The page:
Mechanisms Contributing to the Specificity of Gynephilic Men’s Sexual Responses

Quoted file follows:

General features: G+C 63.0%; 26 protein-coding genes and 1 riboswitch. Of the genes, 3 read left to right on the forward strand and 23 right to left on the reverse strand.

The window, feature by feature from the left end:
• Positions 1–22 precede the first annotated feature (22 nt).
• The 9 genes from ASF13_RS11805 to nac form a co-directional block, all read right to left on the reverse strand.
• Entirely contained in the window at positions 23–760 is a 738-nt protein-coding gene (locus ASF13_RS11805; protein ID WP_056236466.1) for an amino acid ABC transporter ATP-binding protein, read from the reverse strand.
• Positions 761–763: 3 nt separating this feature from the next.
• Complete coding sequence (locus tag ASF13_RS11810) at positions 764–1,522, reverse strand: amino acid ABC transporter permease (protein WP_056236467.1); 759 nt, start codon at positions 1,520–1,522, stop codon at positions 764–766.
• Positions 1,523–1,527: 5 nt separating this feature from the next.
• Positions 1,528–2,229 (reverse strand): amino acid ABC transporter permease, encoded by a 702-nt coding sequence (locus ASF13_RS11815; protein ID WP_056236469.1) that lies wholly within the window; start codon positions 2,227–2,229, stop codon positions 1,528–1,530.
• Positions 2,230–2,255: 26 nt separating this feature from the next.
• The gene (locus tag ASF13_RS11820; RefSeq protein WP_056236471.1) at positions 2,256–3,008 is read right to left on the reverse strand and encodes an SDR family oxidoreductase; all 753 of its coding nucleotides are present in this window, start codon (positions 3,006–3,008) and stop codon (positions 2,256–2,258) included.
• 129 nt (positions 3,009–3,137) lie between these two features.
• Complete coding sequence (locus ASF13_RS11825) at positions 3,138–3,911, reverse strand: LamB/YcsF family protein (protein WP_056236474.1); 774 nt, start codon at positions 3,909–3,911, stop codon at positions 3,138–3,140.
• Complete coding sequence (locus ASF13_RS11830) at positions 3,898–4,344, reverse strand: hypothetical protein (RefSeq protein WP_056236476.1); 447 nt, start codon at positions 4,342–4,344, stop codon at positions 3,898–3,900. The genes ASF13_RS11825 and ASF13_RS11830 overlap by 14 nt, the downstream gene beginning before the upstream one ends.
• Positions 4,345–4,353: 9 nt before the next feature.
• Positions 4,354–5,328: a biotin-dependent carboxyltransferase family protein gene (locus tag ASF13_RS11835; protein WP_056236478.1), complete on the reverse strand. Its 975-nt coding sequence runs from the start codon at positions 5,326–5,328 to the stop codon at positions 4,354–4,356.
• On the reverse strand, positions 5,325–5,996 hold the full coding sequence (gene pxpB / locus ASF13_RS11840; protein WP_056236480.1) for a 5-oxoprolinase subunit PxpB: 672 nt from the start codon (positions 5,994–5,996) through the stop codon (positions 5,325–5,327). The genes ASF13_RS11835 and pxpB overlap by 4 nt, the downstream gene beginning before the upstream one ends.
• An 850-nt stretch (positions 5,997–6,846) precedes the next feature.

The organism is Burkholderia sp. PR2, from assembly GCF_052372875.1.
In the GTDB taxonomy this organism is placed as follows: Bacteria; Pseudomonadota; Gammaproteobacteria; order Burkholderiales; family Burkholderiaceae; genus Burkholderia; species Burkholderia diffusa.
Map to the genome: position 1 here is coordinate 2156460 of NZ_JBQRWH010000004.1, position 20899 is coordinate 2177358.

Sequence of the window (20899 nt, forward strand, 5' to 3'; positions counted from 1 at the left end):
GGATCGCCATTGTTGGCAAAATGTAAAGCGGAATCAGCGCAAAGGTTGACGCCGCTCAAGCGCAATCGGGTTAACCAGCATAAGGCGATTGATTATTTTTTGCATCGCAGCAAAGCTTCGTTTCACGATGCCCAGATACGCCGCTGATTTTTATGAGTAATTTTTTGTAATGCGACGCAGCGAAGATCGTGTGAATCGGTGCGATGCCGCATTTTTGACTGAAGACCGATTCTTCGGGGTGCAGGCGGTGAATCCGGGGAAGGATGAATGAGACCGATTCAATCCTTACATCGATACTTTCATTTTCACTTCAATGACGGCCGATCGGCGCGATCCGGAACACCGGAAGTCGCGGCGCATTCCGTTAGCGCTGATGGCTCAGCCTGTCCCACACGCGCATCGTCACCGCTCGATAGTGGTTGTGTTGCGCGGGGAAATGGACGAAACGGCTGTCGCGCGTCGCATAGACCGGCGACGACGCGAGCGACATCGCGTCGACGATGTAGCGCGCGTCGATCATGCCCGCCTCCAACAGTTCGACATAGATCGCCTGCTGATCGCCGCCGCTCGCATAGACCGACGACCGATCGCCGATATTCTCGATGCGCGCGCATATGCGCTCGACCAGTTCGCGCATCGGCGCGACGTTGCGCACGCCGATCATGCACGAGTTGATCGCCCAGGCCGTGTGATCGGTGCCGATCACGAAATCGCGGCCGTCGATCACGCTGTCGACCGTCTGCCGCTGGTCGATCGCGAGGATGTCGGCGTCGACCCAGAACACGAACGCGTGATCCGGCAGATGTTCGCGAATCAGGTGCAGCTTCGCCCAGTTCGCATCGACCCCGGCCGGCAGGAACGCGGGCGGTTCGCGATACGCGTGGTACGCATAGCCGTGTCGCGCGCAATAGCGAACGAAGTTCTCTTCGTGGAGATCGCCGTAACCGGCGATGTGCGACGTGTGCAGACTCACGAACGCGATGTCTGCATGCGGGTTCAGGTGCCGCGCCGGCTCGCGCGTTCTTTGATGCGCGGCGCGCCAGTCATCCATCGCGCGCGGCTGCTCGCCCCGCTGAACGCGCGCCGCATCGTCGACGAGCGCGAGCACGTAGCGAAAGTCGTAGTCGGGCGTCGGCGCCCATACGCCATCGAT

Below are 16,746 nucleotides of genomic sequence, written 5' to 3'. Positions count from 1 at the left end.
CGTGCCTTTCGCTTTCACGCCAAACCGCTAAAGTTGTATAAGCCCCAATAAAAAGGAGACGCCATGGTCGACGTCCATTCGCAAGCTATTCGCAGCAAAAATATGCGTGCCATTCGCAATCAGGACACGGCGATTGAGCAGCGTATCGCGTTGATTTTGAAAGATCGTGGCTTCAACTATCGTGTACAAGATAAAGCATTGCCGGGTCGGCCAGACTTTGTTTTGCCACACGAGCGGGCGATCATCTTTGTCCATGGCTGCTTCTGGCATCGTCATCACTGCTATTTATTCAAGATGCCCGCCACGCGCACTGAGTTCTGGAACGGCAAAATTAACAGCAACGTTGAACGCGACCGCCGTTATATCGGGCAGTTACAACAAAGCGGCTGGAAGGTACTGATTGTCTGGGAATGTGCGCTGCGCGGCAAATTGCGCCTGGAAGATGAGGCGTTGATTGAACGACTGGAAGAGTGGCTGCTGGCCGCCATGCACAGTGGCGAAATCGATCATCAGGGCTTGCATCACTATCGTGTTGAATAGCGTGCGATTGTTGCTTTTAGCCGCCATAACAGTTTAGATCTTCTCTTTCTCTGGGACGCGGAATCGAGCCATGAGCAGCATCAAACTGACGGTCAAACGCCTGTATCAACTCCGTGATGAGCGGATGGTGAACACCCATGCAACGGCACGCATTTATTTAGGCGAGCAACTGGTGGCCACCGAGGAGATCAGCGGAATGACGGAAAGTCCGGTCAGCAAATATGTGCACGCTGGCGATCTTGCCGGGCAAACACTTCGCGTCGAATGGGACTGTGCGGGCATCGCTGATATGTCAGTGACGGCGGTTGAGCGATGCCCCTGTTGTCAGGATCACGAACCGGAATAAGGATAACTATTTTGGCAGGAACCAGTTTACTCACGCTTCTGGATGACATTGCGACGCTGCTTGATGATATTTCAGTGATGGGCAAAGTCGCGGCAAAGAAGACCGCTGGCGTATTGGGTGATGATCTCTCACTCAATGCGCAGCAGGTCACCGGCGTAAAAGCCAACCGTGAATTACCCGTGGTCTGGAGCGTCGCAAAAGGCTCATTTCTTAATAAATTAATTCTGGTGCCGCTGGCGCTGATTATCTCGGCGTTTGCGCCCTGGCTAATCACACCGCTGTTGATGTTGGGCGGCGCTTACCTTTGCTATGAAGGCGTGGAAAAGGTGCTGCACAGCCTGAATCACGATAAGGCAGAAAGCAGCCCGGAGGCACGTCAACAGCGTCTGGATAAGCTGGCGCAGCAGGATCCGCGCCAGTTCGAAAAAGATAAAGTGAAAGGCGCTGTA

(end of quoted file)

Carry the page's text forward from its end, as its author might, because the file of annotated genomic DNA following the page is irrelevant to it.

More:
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Men’s sexual responses have historically been characterized by their gender specificity, meaning that men show stronger genital and subjective arousal to preferred (i.e., sexual stimuli that include one’s preferred gender) versus non-preferred (i.e., sexual stimuli that do not include one’s preferred gender) sexual stimuli. But recent work suggests that many gynephilic (i.e., sexually attracted to women) men show varying degrees of same-sex attraction, fantasies, and behaviours. Previous research on men’s gender-specific sexual responses has not investigated potential bidirectional relationships between men’s attentional, affective, and genital responses to non-preferred sexual stimuli. New information about these relationships will contribute to our understanding of gynephilic men’s capacity for nonexclusive sexual attractions. Two models of sexual responding, the information processing model and the incentive motivation model, include pathways that detail the role of initial attention, controlled attention, and affect in activating or inhibiting arousal to nonpreferred sexual stimuli. Across two studies, these models of sexual responding are used as a framework to explore how greater negative affect (i.e., homonegativity and trait-level disgust) and attentional biases (i.e. vigilant initial attention and avoidant controlled attention) reduce men’s sexual responses to non-preferred sexual stimuli. In Study 1, which examined men’s detection of human stimuli at the earliest stages of stimulus processing, gynephilic men were more accurate when they identified images of nude women than when they identified images of clothed men or clothed women. There was no significant difference in their speed and accuracy, however, when detecting nude women versus nude men, suggesting that gynephilic men’s gender-specific sexual responses may only occur during later stages of processing. In Study 2, which examined men’s visual attention and genital responses during later stages of stimulus processing, greater levels of homonegativity and trait-level disgust predicted attentional avoidance of sexual stimuli featuring men, as well as lower genital responses to these stimuli. Results expand our current understanding of men’s sexuality by identifying factors that contribute to gender-specific and gender-nonspecific sexual responses in gynephilic men. Future work should explore whether gynephilic men’s sexual behaviours become increasingly malleable as society continues to become more accepting of same-sex sexuality.